The problems with Eskom’s generation capacity have forced the country’s cities to take matters into their own hands. The City Of Cape Town, for instance, has approached the courts to allow municipalities to purchase power from independent power producers.
Unpredictable electricity blackouts have also intensified demands from energy-intensive and energy-dependent businesses to be able to generate their own energy in order to ensure electricity supply.
It’s no surprise then that City Power, which distributes electricity to large parts of Johannesburg, is also positioning itself to be less reliant on power supply from Eskom in light of how intermittent load shedding and the rising cost of electricity have affected it.
To mitigate the costs of load shedding, City Power CEO Lerato Setshedi recently said the municipal utility is exploring “load limiting through the use of smart meters, ripple relays, and by increasing generating capacity at Kelvin power station”.
City Power is also looking to self-provide. According to its 2019/2020 business plan, it has ambitions to create its own energy-generating capability.
City Power spokesman Isaac Mangena said the city’s feasibility study on alternative electricity sources — including battery storage, rooftop solar energy, gas and waste-to-energy — should be concluded by the end of January.
“The study will guide us on how much of which technology should we deploy at which site,” he said. “This will be followed by procurement and implementation.”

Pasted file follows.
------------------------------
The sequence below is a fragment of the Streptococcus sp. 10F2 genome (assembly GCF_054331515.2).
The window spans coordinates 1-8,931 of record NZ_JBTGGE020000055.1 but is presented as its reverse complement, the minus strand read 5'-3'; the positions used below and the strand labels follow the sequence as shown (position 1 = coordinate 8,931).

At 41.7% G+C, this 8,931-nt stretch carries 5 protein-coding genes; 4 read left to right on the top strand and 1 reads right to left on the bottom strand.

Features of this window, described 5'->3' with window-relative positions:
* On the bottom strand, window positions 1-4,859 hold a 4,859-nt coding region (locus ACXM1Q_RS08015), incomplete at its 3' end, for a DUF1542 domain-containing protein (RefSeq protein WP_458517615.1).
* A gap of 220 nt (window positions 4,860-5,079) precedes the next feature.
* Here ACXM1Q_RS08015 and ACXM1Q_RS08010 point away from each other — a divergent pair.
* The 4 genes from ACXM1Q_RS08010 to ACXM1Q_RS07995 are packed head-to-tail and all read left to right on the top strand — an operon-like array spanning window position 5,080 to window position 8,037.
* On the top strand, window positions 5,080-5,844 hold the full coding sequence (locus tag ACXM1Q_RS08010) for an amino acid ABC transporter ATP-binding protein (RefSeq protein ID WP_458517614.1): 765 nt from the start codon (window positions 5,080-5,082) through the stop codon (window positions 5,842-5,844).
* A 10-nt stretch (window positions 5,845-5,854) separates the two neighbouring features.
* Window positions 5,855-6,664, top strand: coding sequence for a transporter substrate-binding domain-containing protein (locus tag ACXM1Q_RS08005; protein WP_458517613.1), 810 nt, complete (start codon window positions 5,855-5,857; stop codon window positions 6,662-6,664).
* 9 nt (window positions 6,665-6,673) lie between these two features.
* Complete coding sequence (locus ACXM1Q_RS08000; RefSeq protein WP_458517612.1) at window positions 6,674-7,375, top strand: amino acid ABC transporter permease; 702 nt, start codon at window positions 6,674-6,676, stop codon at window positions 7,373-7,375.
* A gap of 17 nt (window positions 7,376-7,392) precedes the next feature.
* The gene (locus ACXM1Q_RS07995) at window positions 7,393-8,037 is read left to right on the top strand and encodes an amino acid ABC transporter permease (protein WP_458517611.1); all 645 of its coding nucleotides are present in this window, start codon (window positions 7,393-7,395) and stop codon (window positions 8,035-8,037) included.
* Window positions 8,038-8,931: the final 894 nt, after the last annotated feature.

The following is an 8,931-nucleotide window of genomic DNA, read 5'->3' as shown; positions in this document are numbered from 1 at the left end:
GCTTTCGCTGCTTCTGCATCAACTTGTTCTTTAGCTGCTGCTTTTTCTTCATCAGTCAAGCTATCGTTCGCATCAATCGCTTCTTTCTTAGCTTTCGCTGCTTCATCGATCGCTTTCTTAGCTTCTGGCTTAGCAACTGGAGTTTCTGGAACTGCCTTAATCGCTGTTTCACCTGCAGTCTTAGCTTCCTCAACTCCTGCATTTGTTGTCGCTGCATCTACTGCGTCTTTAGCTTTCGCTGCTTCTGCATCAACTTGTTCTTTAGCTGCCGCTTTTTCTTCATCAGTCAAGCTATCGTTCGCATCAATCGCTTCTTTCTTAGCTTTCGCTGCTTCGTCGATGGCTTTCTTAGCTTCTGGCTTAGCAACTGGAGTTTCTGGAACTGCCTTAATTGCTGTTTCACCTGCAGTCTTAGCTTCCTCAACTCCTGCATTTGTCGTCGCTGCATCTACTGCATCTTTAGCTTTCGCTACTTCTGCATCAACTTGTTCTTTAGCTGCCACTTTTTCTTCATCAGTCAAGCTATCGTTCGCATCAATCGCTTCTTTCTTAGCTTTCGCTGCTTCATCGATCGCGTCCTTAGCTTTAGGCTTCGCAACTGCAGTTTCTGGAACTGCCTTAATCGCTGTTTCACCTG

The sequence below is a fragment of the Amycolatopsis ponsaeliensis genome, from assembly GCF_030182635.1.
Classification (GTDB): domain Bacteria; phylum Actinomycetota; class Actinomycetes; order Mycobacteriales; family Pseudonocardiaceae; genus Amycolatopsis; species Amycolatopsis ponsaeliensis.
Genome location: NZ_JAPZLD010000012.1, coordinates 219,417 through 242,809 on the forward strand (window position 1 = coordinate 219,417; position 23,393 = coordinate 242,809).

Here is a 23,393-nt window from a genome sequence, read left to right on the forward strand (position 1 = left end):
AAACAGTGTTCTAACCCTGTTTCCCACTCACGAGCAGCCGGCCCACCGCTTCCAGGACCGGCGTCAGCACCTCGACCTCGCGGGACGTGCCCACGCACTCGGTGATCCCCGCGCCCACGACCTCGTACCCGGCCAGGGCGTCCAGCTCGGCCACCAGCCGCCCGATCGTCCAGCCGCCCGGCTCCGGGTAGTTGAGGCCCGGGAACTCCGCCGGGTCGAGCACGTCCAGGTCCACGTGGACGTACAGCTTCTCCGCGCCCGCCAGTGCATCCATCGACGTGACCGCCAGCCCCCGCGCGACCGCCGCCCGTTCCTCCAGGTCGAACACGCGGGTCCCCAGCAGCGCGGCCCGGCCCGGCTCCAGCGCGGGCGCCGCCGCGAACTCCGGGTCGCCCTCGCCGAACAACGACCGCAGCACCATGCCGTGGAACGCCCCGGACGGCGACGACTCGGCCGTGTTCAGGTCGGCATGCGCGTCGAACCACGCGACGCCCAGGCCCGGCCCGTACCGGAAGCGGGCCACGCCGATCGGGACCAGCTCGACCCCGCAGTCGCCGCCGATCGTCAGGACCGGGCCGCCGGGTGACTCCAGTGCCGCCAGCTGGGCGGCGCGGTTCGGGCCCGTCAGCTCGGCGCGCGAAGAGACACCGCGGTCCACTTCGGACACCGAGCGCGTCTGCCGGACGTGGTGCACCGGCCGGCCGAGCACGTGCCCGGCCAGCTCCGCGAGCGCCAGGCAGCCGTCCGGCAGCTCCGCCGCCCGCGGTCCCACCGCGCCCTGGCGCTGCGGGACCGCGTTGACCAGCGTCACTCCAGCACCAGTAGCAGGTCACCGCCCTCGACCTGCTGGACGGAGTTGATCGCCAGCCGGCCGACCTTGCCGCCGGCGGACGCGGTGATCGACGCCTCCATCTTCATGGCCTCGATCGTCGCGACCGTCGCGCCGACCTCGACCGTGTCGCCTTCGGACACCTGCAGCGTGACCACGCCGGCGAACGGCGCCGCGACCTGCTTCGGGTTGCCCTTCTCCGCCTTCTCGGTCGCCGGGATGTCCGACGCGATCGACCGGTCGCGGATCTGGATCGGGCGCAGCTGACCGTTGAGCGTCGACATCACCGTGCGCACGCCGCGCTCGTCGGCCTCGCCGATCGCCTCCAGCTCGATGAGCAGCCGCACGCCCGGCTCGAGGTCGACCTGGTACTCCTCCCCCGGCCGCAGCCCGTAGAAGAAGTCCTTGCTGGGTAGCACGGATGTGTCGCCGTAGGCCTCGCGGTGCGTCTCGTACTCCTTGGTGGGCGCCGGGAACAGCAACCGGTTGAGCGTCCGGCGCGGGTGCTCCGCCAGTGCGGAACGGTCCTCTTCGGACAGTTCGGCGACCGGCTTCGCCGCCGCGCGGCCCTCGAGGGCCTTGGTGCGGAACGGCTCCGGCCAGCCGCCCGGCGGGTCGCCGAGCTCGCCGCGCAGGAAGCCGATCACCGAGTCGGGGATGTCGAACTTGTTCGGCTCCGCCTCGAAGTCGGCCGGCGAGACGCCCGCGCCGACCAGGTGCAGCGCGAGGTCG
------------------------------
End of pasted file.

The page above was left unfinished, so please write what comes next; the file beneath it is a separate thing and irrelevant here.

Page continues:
Kelvin Power Station
Initially, the municipal utility had also wished not to renew its contract to buy power from Harith-owned Kelvin Power Station when it lapses in 2021.
But with the “uncertainty with regard to Eskom supply” and to cater for the city’s developmental plans, negotiations are underway to extend the contract and increase Kelvin’s generation capacity to the maximum licence capacity of 600MW.
“We see Kelvin as a strategic partner to reduce the over-reliance on Eskom,” said Mangena.
The recent spell of load shedding between October 2019 and January 2020 resulted in City Power making losses of just under R60-million as a result of having to restore substations and transformers that exploded when power returned, loss of equipment, and needing to pay technicians and operators overtime to ensure that electricity was restored after load shedding.
The loss in income from load shedding adds to the current financial pressures that City Power is experiencing due to illegal connections, billing errors, and changes in customer numbers.
In the year to 30 June 2019, the entity reported a net loss of R399-million compared to a loss of R125-million the year prior.
“The negative impact of forced load reduction means interruption of supply to City Power customers and loss of revenue during the downtime,” the business plan reads.
“City Power’s financial health is already in negative territory and loss of further revenue worsens the liquidity risk and reduces the momentum of the turnaround plans that are targeting revenue improvement,” the document further states.
Where the business plan speaks about photovoltaic (PV) generation, City Power explores three areas, the first being “prosumers” — consumers who have installed solar technology to generate power for self-use and can feed in any excess power into the distribution system.
“City Power is geared not just to enable these developments through a network connection but has gone further to develop a tariff which is intended at incentivising any excess power at this level to be put back into the grid,” according to the plan.